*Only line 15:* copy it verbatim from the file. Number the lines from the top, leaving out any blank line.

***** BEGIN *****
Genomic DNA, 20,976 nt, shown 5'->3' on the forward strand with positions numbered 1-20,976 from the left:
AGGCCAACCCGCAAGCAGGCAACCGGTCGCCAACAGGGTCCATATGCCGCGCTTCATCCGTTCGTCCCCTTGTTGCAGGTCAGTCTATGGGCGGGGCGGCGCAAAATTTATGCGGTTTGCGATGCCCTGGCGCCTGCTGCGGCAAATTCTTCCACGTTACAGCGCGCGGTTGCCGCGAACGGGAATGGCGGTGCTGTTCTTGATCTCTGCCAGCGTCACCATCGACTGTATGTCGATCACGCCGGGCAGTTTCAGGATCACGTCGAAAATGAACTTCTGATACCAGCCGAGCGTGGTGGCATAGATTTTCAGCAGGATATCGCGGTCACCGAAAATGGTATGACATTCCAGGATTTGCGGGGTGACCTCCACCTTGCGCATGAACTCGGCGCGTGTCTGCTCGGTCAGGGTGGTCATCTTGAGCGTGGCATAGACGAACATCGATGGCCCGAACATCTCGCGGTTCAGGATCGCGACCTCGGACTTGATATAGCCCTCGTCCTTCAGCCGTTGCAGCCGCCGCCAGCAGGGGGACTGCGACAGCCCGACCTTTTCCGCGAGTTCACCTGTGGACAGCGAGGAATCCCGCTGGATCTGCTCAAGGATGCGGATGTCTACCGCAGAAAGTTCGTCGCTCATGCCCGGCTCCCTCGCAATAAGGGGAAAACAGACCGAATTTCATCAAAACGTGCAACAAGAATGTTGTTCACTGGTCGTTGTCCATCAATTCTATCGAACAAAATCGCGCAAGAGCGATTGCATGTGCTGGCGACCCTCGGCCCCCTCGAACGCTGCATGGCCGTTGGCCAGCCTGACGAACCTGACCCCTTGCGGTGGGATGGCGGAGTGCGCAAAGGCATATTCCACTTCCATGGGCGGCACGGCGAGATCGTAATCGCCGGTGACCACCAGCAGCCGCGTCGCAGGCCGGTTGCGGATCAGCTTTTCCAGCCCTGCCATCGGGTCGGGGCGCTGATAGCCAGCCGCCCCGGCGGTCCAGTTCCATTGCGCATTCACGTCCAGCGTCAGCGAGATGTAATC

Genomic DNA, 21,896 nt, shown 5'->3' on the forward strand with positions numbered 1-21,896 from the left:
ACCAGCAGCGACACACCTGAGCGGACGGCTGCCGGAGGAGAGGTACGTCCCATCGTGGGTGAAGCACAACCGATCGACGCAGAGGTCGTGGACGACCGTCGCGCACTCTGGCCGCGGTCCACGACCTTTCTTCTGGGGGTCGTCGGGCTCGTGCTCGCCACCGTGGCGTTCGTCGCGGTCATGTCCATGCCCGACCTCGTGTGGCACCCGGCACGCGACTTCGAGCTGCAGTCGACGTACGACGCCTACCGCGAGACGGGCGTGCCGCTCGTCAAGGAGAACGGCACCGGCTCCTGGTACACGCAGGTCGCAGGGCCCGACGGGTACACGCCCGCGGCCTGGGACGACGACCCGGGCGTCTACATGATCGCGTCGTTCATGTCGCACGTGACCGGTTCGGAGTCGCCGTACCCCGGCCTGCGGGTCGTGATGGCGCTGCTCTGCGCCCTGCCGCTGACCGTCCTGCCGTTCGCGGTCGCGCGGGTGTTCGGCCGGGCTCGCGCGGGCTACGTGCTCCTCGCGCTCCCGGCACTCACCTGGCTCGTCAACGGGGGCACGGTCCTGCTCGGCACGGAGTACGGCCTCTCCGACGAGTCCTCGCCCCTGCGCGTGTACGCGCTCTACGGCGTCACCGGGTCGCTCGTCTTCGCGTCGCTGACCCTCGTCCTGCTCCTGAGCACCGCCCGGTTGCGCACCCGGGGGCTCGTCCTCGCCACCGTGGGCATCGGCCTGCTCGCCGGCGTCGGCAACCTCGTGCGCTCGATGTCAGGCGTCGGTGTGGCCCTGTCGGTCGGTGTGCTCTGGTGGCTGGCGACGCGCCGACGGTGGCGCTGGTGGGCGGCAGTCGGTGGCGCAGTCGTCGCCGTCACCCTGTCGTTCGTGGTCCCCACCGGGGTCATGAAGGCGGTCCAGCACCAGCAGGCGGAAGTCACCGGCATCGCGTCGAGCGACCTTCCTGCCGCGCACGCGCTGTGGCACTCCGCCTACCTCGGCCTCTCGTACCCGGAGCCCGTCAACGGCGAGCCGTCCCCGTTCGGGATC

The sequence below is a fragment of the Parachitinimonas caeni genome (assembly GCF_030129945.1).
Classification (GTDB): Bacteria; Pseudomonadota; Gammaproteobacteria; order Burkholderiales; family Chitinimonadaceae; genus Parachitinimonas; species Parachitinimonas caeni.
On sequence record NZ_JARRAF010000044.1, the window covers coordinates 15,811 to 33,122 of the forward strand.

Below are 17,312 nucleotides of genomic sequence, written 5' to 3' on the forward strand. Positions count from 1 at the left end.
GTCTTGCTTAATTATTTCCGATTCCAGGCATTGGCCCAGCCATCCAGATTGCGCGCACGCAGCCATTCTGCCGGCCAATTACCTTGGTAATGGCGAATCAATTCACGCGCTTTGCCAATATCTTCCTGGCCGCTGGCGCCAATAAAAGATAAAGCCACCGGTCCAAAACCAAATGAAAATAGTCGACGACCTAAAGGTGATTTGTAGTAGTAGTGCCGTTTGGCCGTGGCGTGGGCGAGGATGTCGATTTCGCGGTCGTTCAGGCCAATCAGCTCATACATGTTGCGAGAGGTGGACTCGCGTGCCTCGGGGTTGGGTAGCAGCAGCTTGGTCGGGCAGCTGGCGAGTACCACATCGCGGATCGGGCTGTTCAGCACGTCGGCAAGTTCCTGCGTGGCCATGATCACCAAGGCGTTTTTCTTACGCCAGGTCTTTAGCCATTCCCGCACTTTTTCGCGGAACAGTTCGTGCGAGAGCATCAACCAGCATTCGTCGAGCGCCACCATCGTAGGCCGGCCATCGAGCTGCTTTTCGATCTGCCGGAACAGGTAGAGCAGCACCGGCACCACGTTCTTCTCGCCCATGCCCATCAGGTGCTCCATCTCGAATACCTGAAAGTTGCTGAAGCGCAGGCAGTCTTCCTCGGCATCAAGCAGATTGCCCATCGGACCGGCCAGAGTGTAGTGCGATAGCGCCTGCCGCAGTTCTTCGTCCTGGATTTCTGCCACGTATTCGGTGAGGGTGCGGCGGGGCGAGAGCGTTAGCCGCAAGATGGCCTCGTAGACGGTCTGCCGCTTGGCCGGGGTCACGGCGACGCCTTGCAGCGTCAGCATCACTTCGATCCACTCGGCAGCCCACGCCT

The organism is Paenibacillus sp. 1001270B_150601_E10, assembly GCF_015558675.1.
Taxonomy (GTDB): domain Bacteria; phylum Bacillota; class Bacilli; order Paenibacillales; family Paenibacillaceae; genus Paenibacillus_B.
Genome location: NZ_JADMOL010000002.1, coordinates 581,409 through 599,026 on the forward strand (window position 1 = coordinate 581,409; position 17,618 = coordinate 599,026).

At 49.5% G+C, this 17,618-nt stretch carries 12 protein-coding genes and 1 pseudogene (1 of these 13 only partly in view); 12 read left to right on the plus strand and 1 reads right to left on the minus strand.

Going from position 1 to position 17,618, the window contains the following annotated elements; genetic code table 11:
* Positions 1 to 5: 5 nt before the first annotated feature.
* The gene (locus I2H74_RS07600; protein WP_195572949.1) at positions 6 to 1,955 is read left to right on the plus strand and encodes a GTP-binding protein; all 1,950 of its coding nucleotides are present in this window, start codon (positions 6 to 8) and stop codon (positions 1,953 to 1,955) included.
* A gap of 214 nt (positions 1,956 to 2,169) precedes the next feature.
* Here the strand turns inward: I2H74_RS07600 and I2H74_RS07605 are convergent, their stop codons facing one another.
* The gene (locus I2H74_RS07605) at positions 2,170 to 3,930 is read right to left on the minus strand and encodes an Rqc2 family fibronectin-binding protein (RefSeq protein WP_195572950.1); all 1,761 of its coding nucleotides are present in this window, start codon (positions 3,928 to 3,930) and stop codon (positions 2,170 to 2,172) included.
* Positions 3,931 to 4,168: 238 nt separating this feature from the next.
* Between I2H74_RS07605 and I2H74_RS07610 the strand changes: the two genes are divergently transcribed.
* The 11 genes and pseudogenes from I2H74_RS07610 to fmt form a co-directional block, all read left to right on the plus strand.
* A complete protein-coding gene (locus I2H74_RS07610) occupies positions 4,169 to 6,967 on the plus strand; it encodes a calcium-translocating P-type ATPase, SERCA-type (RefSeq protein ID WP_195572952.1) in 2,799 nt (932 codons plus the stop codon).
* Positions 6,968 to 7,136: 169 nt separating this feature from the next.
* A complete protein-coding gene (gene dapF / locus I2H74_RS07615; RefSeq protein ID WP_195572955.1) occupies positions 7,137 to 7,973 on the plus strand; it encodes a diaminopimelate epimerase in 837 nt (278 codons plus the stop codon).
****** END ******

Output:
* Positions 1 to 5: 5 nt before the first annotated feature.